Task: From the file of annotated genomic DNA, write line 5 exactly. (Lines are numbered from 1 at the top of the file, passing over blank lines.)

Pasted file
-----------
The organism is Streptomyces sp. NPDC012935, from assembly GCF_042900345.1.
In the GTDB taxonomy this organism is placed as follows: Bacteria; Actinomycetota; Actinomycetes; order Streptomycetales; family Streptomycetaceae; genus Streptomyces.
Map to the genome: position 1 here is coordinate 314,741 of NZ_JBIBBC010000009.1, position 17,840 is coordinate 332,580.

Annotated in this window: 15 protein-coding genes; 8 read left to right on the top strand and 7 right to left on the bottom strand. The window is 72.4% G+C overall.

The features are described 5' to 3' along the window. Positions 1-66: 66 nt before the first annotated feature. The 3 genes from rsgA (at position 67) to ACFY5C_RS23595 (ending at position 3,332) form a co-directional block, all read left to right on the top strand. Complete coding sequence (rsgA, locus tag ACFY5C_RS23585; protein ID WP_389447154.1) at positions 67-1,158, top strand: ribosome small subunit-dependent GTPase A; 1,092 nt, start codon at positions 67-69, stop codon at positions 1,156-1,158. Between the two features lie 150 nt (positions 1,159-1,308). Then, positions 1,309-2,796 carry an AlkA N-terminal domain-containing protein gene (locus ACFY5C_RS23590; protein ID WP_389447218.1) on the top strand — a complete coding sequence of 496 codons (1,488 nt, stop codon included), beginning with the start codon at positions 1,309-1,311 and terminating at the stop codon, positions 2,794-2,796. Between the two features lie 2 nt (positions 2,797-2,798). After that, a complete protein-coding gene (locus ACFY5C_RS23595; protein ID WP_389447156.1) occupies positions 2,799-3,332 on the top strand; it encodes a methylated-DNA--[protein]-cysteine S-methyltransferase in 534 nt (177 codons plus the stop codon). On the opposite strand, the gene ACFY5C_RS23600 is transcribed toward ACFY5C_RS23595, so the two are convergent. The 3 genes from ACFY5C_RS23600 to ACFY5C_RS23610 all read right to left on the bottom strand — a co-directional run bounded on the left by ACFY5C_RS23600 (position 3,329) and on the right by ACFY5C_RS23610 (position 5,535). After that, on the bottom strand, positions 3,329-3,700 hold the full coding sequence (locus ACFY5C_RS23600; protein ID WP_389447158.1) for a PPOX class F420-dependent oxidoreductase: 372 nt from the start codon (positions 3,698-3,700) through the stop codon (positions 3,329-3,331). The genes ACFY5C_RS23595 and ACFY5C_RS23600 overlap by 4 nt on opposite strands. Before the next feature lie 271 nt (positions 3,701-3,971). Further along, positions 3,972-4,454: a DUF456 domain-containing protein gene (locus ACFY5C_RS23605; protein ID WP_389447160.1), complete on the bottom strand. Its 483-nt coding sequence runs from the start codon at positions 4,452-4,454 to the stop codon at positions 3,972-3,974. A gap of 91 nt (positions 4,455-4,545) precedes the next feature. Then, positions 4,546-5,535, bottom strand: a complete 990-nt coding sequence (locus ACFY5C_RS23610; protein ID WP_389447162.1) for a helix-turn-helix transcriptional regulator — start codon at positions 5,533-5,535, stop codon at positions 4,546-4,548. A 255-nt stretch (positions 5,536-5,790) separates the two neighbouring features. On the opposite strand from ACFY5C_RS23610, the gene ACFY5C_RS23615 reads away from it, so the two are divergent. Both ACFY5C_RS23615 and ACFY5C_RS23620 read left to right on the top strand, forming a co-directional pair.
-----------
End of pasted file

The features are described 5' to 3' along the window. Positions 1-66: 66 nt before the first annotated feature. The 3 genes from rsgA (at position 67) to ACFY5C_RS23595 (ending at position 3,332) form a co-directional block, all read left to right on the top strand. Complete coding sequence (rsgA, locus tag ACFY5C_RS23585; protein ID WP_389447154.1) at positions 67-1,158, top strand: ribosome small subunit-dependent GTPase A; 1,092 nt, start codon at positions 67-69, stop codon at positions 1,156-1,158. Between the two features lie 150 nt (positions 1,159-1,308). Then, positions 1,309-2,796 carry an AlkA N-terminal domain-containing protein gene (locus ACFY5C_RS23590; protein ID WP_389447218.1) on the top strand — a complete coding sequence of 496 codons (1,488 nt, stop codon included), beginning with the start codon at positions 1,309-1,311 and terminating at the stop codon, positions 2,794-2,796. Between the two features lie 2 nt (positions 2,797-2,798). After that, a complete protein-coding gene (locus ACFY5C_RS23595; protein ID WP_389447156.1) occupies positions 2,799-3,332 on the top strand; it encodes a methylated-DNA--[protein]-cysteine S-methyltransferase in 534 nt (177 codons plus the stop codon). On the opposite strand, the gene ACFY5C_RS23600 is transcribed toward ACFY5C_RS23595, so the two are convergent. The 3 genes from ACFY5C_RS23600 to ACFY5C_RS23610 all read right to left on the bottom strand — a co-directional run bounded on the left by ACFY5C_RS23600 (position 3,329) and on the right by ACFY5C_RS23610 (position 5,535). After that, on the bottom strand, positions 3,329-3,700 hold the full coding sequence (locus ACFY5C_RS23600; protein ID WP_389447158.1) for a PPOX class F420-dependent oxidoreductase: 372 nt from the start codon (positions 3,698-3,700) through the stop codon (positions 3,329-3,331). The genes ACFY5C_RS23595 and ACFY5C_RS23600 overlap by 4 nt on opposite strands. Before the next feature lie 271 nt (positions 3,701-3,971). Further along, positions 3,972-4,454: a DUF456 domain-containing protein gene (locus ACFY5C_RS23605; protein ID WP_389447160.1), complete on the bottom strand. Its 483-nt coding sequence runs from the start codon at positions 4,452-4,454 to the stop codon at positions 3,972-3,974. A gap of 91 nt (positions 4,455-4,545) precedes the next feature. Then, positions 4,546-5,535, bottom strand: a complete 990-nt coding sequence (locus ACFY5C_RS23610; protein ID WP_389447162.1) for a helix-turn-helix transcriptional regulator — start codon at positions 5,533-5,535, stop codon at positions 4,546-4,548. A 255-nt stretch (positions 5,536-5,790) separates the two neighbouring features. On the opposite strand from ACFY5C_RS23610, the gene ACFY5C_RS23615 reads away from it, so the two are divergent. Both ACFY5C_RS23615 and ACFY5C_RS23620 read left to right on the top strand, forming a co-directional pair.